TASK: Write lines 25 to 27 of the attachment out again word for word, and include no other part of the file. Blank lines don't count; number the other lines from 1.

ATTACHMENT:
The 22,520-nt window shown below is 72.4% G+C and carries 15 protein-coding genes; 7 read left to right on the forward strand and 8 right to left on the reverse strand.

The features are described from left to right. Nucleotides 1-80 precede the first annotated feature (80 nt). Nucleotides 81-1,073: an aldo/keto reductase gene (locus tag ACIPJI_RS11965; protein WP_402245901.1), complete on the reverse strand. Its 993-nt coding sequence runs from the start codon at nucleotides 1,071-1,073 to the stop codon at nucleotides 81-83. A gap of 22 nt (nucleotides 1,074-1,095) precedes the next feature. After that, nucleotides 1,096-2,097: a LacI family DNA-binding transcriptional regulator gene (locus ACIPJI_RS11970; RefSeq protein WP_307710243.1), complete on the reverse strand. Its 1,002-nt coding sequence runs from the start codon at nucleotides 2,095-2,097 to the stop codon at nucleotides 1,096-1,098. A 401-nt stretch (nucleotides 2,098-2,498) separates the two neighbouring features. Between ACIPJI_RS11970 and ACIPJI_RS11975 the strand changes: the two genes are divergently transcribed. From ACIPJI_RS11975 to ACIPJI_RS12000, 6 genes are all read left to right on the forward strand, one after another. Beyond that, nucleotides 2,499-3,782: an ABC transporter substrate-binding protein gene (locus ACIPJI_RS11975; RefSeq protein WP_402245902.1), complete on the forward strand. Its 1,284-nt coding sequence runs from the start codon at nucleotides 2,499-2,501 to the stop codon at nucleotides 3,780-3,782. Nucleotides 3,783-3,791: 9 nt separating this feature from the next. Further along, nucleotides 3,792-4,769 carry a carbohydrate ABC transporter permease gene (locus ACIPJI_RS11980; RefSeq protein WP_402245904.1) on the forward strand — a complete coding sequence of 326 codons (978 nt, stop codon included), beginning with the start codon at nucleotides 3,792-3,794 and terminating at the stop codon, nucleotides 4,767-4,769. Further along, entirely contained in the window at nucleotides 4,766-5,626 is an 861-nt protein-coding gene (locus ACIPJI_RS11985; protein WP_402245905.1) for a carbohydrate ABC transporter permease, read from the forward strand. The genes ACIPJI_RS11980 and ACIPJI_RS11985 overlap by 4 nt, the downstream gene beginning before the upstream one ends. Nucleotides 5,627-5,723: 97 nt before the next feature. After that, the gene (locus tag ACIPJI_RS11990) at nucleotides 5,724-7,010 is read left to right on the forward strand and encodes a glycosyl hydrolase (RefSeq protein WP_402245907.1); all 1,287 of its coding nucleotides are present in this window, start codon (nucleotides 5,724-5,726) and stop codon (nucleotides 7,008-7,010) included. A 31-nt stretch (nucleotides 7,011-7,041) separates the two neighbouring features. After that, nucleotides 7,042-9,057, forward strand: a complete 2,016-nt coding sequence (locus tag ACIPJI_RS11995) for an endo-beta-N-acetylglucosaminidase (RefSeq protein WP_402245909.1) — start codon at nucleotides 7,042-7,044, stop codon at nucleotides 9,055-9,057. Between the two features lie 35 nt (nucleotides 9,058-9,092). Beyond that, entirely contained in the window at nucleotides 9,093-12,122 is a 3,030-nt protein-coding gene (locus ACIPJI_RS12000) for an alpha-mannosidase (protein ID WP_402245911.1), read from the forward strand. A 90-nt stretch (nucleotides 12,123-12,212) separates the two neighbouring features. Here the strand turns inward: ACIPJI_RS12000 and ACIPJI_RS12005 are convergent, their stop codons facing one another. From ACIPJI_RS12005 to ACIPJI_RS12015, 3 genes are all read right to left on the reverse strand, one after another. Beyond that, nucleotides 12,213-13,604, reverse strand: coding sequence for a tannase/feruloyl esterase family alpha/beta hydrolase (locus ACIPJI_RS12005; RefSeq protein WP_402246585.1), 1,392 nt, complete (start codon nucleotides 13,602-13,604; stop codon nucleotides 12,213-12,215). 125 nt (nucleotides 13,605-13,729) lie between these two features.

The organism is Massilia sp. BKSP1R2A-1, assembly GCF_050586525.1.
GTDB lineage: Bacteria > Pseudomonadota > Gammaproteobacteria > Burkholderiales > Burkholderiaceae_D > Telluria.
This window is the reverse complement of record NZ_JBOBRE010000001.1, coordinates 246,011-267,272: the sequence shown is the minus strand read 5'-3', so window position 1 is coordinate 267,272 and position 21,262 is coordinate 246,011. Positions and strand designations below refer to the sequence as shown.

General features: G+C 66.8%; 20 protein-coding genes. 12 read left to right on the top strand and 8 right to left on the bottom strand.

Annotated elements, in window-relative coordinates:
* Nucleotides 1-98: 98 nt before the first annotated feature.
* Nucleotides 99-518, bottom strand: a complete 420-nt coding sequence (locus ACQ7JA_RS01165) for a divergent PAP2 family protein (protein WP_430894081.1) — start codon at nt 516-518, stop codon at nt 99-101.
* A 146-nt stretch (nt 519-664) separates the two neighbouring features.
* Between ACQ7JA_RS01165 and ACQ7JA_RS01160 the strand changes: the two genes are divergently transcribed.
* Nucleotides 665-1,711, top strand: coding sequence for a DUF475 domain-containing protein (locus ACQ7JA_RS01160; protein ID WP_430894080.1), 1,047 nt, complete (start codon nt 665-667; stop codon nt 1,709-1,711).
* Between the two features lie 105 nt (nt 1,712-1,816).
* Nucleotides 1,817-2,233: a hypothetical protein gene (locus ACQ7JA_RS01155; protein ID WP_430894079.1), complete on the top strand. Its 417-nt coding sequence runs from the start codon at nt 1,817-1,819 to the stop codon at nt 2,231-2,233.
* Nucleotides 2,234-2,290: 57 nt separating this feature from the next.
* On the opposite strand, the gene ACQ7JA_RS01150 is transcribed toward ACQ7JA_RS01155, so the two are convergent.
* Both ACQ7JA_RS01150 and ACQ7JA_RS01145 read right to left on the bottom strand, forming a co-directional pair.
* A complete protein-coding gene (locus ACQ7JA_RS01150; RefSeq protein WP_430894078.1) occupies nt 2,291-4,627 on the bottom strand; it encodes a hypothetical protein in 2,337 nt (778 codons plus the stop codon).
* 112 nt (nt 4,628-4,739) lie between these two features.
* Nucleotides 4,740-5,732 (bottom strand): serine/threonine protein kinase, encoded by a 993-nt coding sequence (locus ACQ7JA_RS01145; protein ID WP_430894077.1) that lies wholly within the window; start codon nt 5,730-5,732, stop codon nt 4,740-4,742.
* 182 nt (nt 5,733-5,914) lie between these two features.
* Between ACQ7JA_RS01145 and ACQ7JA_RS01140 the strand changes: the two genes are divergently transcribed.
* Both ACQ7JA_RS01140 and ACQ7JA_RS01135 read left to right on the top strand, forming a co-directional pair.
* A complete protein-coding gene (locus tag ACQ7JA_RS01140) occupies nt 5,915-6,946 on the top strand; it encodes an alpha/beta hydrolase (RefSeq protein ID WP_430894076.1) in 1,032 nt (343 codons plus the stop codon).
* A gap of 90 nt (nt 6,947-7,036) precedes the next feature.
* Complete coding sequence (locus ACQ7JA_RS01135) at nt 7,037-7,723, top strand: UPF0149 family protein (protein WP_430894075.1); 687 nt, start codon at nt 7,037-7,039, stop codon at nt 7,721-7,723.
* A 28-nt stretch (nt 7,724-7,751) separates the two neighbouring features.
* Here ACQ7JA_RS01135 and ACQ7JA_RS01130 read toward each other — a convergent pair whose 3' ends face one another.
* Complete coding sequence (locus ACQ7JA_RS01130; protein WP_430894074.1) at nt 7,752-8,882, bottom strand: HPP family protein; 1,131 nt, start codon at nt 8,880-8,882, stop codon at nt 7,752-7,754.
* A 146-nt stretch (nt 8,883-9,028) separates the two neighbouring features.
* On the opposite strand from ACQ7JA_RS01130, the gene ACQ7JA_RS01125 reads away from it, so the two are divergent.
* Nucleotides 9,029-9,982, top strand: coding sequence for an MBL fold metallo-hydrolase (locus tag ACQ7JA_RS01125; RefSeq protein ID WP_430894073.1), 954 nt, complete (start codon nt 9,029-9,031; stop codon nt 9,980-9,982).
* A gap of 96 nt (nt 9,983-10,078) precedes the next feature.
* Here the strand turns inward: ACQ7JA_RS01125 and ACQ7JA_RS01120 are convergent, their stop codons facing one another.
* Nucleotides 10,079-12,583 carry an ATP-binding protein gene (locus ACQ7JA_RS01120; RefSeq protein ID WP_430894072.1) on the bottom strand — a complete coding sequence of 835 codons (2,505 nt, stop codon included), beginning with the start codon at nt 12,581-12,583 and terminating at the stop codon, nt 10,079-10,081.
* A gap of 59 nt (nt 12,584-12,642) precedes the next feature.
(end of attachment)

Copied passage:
* A gap of 90 nt (nt 6,947-7,036) precedes the next feature.
* Complete coding sequence (locus ACQ7JA_RS01135) at nt 7,037-7,723, top strand: UPF0149 family protein (protein WP_430894075.1); 687 nt, start codon at nt 7,037-7,039, stop codon at nt 7,721-7,723.
* A 28-nt stretch (nt 7,724-7,751) separates the two neighbouring features.